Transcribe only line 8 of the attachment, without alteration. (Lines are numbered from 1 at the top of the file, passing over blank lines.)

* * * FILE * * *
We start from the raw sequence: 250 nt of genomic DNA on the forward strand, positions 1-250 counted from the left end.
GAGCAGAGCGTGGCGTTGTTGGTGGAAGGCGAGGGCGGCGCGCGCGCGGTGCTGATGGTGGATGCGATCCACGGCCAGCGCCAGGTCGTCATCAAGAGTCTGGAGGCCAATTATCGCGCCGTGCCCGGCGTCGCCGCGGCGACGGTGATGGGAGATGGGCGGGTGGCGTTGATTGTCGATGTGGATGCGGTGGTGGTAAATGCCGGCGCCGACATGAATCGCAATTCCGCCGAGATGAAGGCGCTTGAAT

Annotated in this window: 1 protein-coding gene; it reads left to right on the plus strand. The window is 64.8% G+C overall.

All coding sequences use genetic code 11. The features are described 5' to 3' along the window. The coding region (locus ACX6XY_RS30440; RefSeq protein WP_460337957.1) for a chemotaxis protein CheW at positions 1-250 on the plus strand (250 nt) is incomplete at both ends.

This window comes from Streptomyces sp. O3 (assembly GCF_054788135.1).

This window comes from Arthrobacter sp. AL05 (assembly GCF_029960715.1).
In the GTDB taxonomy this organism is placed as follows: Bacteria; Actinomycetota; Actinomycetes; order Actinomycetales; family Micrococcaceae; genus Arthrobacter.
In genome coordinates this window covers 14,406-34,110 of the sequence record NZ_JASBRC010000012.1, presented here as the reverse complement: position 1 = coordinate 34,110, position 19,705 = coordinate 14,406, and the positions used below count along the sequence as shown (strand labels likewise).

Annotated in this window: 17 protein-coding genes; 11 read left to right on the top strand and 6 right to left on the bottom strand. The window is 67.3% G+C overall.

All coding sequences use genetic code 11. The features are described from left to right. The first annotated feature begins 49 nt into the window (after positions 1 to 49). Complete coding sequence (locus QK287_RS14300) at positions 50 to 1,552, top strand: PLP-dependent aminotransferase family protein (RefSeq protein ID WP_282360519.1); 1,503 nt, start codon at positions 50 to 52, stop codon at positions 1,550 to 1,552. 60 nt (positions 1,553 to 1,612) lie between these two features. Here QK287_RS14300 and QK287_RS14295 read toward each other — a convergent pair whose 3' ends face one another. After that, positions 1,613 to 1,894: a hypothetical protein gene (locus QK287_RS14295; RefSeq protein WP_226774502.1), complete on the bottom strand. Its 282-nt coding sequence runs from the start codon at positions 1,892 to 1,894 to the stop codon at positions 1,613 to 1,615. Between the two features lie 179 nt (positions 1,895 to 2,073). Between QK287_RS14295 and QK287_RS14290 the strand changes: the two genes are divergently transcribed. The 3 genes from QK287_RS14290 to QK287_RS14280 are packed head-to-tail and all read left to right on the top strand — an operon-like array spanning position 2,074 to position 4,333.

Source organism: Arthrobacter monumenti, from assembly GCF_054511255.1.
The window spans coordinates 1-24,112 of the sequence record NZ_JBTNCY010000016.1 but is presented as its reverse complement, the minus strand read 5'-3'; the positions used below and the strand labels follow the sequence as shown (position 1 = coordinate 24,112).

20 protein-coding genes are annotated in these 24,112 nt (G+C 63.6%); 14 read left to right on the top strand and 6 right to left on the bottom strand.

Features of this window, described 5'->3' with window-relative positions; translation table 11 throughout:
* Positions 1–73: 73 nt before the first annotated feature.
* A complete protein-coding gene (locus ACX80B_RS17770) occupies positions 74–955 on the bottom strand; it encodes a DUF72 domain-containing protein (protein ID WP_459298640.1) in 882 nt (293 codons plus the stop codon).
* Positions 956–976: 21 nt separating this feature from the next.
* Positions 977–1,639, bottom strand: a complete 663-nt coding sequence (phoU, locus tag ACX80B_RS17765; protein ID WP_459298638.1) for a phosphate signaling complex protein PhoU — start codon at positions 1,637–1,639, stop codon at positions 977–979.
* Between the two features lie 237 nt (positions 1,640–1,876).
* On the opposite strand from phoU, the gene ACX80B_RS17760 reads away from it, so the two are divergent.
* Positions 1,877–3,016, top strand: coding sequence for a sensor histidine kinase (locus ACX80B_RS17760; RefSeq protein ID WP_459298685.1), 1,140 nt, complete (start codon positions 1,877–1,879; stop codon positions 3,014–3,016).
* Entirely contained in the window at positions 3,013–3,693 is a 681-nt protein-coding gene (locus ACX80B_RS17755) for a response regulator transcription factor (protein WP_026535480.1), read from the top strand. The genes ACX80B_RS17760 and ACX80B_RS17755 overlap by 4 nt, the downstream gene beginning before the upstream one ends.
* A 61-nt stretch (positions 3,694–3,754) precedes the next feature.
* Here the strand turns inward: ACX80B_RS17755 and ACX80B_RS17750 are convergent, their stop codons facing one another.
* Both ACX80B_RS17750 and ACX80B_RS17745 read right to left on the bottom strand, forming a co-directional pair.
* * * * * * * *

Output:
In genome coordinates this window covers 14,406-34,110 of the sequence record NZ_JASBRC010000012.1, presented here as the reverse complement: position 1 = coordinate 34,110, position 19,705 = coordinate 14,406, and the positions used below count along the sequence as shown (strand labels likewise).